PHOENIX, Aug. 28, 2019 /PRNewswire/ — The Hemp Industries Association® (HIA®), in association with Hoban Law Group, Bluebird Botanicals, and Bish Enterprises, pushes forward on their national campaign aimed at addressing Facebook’s advertising policy that prohibits the marketing and promotion of industrial hemp to an even bigger objective. Now, they’re taking aim at the financial sector and law enforcement nationwide.
The HIA® continues its Times Square campaign with “Stop Denying Hemp Banking!”
In May, the HIA launched its “Hemp is Legal” campaign aimed at pressuring Facebook to implement an advertising policy change starting with a digital call to action in Times Square that reads: “Facebook: Stop Censoring Hemp.” Facebook has since issued policy updates including an announcement eliminating the restriction on CBD topicals on their marketing platform. Now, the HIA draws attention to another critical challenge facing hemp entrepreneurs – discrimination from financial institutions and law enforcement.
“We must continue to promote the HempisLegal.org website as an education campaign and resource,” said HIA Executive Director, Colleen Keahey Lanier. “We cannot continue to allow law enforcement and financial institutions to draw incorrect conclusions about the legal hemp industries. It is a huge disruption to the legal hemp industries nationwide, including hemp farmers and businesses.”
According to Federal law, states should not prohibit the transport of hemp across state lines. Yet commercial drivers continue to be stopped and arrested by police who cannot distinguish the crop from Federally illegal marijuana. Even hemp-derived CBD vendors have found themselves victims of police raids, with owners being arrested and charged for the felony distribution of marijuana. The only way to correctly identify hemp from marijuana is to test and measure tetrahydrocannabinol, or THC, and most police departments are not currently equipped with the technology required to do so on the spot.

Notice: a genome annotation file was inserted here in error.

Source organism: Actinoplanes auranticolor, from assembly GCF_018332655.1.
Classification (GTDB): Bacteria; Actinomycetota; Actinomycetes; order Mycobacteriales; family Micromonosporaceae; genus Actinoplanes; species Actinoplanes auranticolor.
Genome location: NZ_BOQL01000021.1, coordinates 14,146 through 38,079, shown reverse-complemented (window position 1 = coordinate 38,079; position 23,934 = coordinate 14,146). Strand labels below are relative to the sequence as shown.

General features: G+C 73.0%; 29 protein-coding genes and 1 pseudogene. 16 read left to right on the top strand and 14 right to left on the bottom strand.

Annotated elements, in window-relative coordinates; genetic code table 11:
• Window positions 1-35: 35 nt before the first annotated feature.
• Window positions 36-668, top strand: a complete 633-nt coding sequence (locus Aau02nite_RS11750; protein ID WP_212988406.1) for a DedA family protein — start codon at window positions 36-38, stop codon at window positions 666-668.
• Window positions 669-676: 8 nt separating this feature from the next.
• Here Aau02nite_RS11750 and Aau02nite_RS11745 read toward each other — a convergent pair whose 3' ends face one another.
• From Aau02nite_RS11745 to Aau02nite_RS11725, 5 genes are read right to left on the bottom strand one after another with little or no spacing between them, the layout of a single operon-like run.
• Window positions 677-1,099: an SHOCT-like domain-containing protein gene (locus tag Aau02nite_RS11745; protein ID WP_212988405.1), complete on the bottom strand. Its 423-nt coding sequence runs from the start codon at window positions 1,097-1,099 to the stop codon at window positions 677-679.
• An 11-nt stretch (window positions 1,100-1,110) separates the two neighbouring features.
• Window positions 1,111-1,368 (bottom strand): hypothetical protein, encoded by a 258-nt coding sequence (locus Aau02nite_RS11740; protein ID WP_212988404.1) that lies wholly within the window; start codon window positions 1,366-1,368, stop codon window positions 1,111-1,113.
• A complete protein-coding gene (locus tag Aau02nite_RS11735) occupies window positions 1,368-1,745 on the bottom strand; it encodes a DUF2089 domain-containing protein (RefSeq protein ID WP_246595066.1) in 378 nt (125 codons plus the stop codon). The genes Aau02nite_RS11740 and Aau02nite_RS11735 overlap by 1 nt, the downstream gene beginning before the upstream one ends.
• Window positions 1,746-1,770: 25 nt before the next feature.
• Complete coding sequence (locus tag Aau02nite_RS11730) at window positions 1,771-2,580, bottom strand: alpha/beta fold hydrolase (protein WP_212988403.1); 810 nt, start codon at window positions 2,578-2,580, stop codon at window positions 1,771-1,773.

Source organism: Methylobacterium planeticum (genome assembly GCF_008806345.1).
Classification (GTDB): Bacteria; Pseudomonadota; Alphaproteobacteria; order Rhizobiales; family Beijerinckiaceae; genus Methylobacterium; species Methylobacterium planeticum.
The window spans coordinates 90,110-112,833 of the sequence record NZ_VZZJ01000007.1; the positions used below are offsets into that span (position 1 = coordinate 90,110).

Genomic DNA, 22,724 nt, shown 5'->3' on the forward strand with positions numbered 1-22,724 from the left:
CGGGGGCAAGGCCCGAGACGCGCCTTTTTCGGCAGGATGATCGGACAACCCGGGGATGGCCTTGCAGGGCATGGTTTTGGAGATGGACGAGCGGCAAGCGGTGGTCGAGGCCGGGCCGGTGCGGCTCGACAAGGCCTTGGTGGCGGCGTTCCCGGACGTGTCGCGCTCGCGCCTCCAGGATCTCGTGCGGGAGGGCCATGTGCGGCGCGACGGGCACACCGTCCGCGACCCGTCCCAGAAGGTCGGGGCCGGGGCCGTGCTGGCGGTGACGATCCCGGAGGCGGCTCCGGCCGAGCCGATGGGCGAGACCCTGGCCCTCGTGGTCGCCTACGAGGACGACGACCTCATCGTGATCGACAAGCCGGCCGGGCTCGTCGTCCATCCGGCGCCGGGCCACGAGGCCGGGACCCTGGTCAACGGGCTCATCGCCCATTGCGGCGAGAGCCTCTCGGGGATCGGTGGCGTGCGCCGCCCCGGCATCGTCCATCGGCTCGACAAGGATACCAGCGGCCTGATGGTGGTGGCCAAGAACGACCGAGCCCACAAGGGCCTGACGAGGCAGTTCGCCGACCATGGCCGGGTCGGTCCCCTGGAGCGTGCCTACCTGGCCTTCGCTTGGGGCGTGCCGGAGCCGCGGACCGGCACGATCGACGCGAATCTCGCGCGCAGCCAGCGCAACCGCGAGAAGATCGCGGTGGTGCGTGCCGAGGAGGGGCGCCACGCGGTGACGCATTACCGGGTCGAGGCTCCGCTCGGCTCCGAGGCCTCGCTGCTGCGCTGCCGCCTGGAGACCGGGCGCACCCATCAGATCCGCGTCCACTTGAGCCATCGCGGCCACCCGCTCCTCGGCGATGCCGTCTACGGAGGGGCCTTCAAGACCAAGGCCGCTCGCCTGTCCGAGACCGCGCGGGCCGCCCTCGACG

“We need the U.S. Department of Agriculture (USDA) to come out with uniform testing standards for law enforcement, which right now do not exist,” said President and Founder of Hoban Law Group, Bob Hoban. “Most of the seizures we’ve seen in the last three to six months have all been because of testing problems and testing protocols, not because the plants were really marijuana.”
Additionally, Hoban insists that United States Federal law enforcement and the USDA have a responsibility to educate law enforcement across the country regarding the hemp industry.
“It would be nice if Federal law enforcement and the USDA put on police training or seminars to discuss the basis for the industrial hemp industry, and that this is different from marijuana, and that people are not trying to use industrial hemp to sell marijuana products because it just doesn’t work that way,” Hoban said. “There’s a robust enough marijuana market that’s legal, commercial and regulated, that nobody in the hemp industry has any economic incentive to do anything in the marijuana side of the industry.”
Hemp contains less than 0.3 percent THC, which is non-intoxicating and is legal under the U.S. Agricultural Marketing Act of 1946. Current field tests used by law enforcement only test for the presence of THC, with no indication of the amount, and even drug-sniffing dogs will alert on both plants. However, law enforcement is not the only issue the hemp industry still faces.